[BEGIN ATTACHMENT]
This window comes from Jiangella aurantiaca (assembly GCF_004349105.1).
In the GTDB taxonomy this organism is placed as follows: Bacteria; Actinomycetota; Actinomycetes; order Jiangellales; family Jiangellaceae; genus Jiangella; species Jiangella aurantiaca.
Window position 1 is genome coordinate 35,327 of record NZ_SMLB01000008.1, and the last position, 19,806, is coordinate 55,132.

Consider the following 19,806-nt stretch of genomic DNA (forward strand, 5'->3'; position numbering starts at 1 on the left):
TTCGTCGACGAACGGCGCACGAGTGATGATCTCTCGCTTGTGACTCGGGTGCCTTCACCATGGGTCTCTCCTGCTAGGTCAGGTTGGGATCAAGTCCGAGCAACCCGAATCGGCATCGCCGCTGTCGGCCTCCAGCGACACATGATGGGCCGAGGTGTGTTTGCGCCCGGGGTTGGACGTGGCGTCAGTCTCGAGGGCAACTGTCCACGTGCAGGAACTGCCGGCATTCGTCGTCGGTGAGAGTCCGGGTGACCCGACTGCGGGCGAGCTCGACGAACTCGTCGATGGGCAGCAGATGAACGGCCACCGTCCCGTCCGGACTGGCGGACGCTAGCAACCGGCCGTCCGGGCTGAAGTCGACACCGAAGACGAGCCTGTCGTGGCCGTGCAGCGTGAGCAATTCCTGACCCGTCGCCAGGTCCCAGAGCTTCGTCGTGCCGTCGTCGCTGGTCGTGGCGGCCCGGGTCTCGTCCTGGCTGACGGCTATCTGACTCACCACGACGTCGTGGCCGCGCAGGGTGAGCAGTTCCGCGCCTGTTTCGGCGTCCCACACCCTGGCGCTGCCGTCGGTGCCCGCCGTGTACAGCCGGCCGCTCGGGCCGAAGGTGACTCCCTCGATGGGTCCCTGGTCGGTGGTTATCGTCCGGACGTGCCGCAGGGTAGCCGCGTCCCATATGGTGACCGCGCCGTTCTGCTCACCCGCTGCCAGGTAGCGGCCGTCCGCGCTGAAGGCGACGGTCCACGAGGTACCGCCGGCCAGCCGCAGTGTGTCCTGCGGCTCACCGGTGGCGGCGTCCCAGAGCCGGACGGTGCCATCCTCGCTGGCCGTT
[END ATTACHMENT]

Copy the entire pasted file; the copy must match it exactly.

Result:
This window comes from Jiangella aurantiaca (assembly GCF_004349105.1).
In the GTDB taxonomy this organism is placed as follows: Bacteria; Actinomycetota; Actinomycetes; order Jiangellales; family Jiangellaceae; genus Jiangella; species Jiangella aurantiaca.
Window position 1 is genome coordinate 35,327 of record NZ_SMLB01000008.1, and the last position, 19,806, is coordinate 55,132.

Consider the following 19,806-nt stretch of genomic DNA (forward strand, 5'->3'; position numbering starts at 1 on the left):
TTCGTCGACGAACGGCGCACGAGTGATGATCTCTCGCTTGTGACTCGGGTGCCTTCACCATGGGTCTCTCCTGCTAGGTCAGGTTGGGATCAAGTCCGAGCAACCCGAATCGGCATCGCCGCTGTCGGCCTCCAGCGACACATGATGGGCCGAGGTGTGTTTGCGCCCGGGGTTGGACGTGGCGTCAGTCTCGAGGGCAACTGTCCACGTGCAGGAACTGCCGGCATTCGTCGTCGGTGAGAGTCCGGGTGACCCGACTGCGGGCGAGCTCGACGAACTCGTCGATGGGCAGCAGATGAACGGCCACCGTCCCGTCCGGACTGGCGGACGCTAGCAACCGGCCGTCCGGGCTGAAGTCGACACCGAAGACGAGCCTGTCGTGGCCGTGCAGCGTGAGCAATTCCTGACCCGTCGCCAGGTCCCAGAGCTTCGTCGTGCCGTCGTCGCTGGTCGTGGCGGCCCGGGTCTCGTCCTGGCTGACGGCTATCTGACTCACCACGACGTCGTGGCCGCGCAGGGTGAGCAGTTCCGCGCCTGTTTCGGCGTCCCACACCCTGGCGCTGCCGTCGGTGCCCGCCGTGTACAGCCGGCCGCTCGGGCCGAAGGTGACTCCCTCGATGGGTCCCTGGTCGGTGGTTATCGTCCGGACGTGCCGCAGGGTAGCCGCGTCCCATATGGTGACCGCGCCGTTCTGCTCACCCGCTGCCAGGTAGCGGCCGTCCGCGCTGAAGGCGACGGTCCACGAGGTACCGCCGGCCAGCCGCAGTGTGTCCTGCGGCTCACCGGTGGCGGCGTCCCAGAGCCGGACGGTGCCATCCTCGCTGGCCGTT